Thesecondopinion

Clarity, Compassion, Choice

San Francisco, CA   |  www.thesecondopinion.org

Mission

Thesecondopinion is a 501(c) 3 non-profit corporation established in 1969. Our mission is to provide free, comprehensive second opinions to adults in California diagnosed with cancer. Patients and their families meet with a panel of volunteer physicians who are licensed and board certified in the cancer related specialties needed to review each case.

Notes from the nonprofit

Why a second opinion?: The American Society of Clinical Oncology (Editorial Board Sept 2013) states: “Cancer is often a confusing and frightening diagnosis, and it may be hard to make decisions about treatment options. Because treatments are continually improving, it is important to find someone who has experience with your type of cancer. Many people seek the knowledge and advice of more than one doctor to confirm a diagnosis and evaluate treatment options. This is called a second opinion. Asking for a second opinion is common practice. Gathering more knowledge about your diagnosis and the available treatment options may help you feel more comfortable with the health care decisions you make.”

“Doctors want patients and their families to feel comfortable with their treatment,” says Harold J. Burstein, MD, a staff oncologist at the Dana-Farber Cancer Institute in Boston and an assistant professor of medicine at Harvard Medical School. “Second opinions are often really helpful because they offer reassurance…(they) can be useful for many reasons, even if the doctors are following standard guidelines,” says Burstein. “They can confirm the direction you are already heading, but they might also suggest new directions or considerations, or perhaps clinical trials, that are being pursued at comprehensive cancer centers. Experience matters in caring for cancer patients, and second opinions allow patients to tap into a wealth of oncology experience."

“Not everybody is right every time. Without getting a second opinion, people are sometimes obsessed with ‘what ifs,’ like ‘What if I’d had a different treatment?’ ‘What if I’d seen a different doctor?,’”says Dr. Jan Buckner, Chair of Medical Oncology at the Mayo Clinic. Getting confirmation from a second opinion can really help. You know that multiple experts agree on the treatment you need. You can feel more confident that you have made the best possible choice.”

Ruling year info

1969

Managing Director

Ms. Cheri Livingston

Managing Director

Ms. Cheri Livingston

Main address

1200 Gough St Suite # 500,

San Francisco, CA 94109 USA

Show more contact info

Formerly known as

San Francisco Regional Cancer Foundation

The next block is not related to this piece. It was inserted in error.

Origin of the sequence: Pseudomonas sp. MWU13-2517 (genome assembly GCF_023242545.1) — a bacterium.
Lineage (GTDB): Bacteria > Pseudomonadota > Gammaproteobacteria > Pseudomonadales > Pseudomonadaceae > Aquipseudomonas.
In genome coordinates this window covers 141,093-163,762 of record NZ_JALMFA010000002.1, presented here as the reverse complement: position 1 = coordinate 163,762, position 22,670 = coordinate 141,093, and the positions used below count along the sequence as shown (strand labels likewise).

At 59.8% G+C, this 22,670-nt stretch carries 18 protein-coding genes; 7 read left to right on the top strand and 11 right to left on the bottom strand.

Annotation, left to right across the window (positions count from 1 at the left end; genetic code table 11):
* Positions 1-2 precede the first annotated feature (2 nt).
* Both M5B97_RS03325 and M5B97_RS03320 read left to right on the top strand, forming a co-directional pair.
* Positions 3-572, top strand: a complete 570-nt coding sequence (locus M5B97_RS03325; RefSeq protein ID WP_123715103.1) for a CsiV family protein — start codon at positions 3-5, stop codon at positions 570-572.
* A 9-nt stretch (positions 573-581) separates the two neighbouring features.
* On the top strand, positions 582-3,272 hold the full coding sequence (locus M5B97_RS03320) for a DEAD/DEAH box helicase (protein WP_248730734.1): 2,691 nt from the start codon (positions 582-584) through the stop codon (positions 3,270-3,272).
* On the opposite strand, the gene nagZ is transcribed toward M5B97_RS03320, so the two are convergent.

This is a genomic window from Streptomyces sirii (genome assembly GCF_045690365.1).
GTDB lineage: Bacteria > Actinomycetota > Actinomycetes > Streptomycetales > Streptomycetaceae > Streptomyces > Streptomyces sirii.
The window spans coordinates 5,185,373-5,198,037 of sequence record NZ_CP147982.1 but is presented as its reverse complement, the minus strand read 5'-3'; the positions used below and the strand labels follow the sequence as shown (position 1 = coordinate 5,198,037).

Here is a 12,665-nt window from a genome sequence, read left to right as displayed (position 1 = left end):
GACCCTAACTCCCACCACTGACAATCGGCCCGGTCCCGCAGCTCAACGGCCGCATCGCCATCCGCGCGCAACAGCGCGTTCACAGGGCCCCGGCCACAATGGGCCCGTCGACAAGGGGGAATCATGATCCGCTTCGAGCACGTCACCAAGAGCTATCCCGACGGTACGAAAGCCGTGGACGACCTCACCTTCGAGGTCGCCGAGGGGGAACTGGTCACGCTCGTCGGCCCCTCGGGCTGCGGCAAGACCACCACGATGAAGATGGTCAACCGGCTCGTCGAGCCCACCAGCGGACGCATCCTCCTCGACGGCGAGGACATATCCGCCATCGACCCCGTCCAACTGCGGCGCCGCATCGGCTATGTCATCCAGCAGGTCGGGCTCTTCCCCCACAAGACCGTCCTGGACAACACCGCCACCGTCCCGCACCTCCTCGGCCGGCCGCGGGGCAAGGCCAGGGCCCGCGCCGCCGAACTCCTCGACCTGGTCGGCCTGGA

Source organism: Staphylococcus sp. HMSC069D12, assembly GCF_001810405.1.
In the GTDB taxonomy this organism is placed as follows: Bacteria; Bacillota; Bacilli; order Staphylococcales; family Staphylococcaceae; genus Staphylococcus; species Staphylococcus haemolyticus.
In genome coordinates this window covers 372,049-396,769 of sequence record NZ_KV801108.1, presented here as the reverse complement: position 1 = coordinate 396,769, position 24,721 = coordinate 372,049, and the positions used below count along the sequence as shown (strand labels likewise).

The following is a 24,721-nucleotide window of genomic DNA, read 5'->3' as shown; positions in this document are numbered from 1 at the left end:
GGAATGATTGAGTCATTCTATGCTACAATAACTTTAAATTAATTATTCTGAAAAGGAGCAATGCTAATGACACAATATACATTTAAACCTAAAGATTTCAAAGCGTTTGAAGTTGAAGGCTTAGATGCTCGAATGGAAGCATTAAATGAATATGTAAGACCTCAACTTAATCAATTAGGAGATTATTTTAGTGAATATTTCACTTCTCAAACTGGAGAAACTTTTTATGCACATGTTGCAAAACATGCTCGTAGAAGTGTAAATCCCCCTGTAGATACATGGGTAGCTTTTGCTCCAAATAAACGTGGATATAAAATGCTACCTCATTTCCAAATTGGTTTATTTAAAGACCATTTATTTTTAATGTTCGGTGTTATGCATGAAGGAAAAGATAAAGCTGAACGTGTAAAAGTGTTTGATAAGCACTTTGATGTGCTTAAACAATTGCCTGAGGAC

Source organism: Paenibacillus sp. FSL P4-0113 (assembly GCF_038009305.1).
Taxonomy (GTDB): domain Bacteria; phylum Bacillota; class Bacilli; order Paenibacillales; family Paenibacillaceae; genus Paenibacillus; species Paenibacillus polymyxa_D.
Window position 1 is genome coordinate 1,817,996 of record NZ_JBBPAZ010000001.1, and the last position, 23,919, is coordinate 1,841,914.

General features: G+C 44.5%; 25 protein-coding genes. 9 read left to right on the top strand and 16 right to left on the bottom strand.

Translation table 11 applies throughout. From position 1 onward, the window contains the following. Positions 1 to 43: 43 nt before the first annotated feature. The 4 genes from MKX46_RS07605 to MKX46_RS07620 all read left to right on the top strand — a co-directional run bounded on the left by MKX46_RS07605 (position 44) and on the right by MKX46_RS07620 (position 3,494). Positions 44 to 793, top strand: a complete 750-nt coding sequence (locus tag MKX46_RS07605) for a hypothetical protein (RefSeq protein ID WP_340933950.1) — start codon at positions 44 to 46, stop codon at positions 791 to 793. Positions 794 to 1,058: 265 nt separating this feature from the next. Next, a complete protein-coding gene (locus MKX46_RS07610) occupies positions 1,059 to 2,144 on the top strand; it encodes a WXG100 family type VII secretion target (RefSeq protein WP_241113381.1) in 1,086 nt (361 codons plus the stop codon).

San Francisco Regional Tumor Foundation

Regional Tumor Treatment Center Foundation of San Francisco

thesecondopinion

EIN

94-1696341

NTEE code info

Cancer (G30)

Health Support Services (E60)

Human Service Organizations (P20)

IRS filing requirement

This organization is required to file an IRS Form 990 or 990-EZ.

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Communication

Programs and results

What we aim to solve

SOURCE: Self-reported by organization

Not all cancer patients have access to an independent second opinion and if they have insurance coverage, it is often fraught with restrictions that make it very difficult for a cancer patient to seek a timely and comprehensive secondary assessment. By providing free, comprehensive second opinions we help low-income cancer patients overcome what are frequent barriers to obtaining access to medical resources, care and education about their disease. Our service provides cancer patients the same access to medical resources as those who usually have a broader access to medical care, in their language and at their level of understanding. The value that we provide to cancer patients is the opportunity to have 4-7 independent, board certified cancer specialists carefully review their medical records, images and pathology, and communicate directly as a committee with the patient and family. Through this dialogue, the volunteer physicians are able to answer questions directed by the patient,

Our programs

SOURCE: Self-reported by organization

What are the organization's current programs, how do they measure success, and who do the programs serve?

Free, comprehensive and independent second opinions

Free, comprehensive and independent second opinions for adults in California diagnosed in cancer. We empower patients and family members by clarifying a complex medical situation through in-person dialogue about critical information in simple, layperson terms. We can confirm the benefits of an existing treatment course and/or we may make specific suggestions that improve treatment options, and we help cancer patients and families during this vitally important time by increasing understanding and alleviating uncertainty and emotional trauma.

Population(s) Served
Adults
Families

Where we work

Our results

SOURCE: Self-reported by organization

How does this organization measure their results? It's a hard question but an important one.

Number of clients served

This metric is no longer tracked.
Totals By Year
Population(s) Served

Adults, Economically disadvantaged people

Related Program

Free, comprehensive and independent second opinions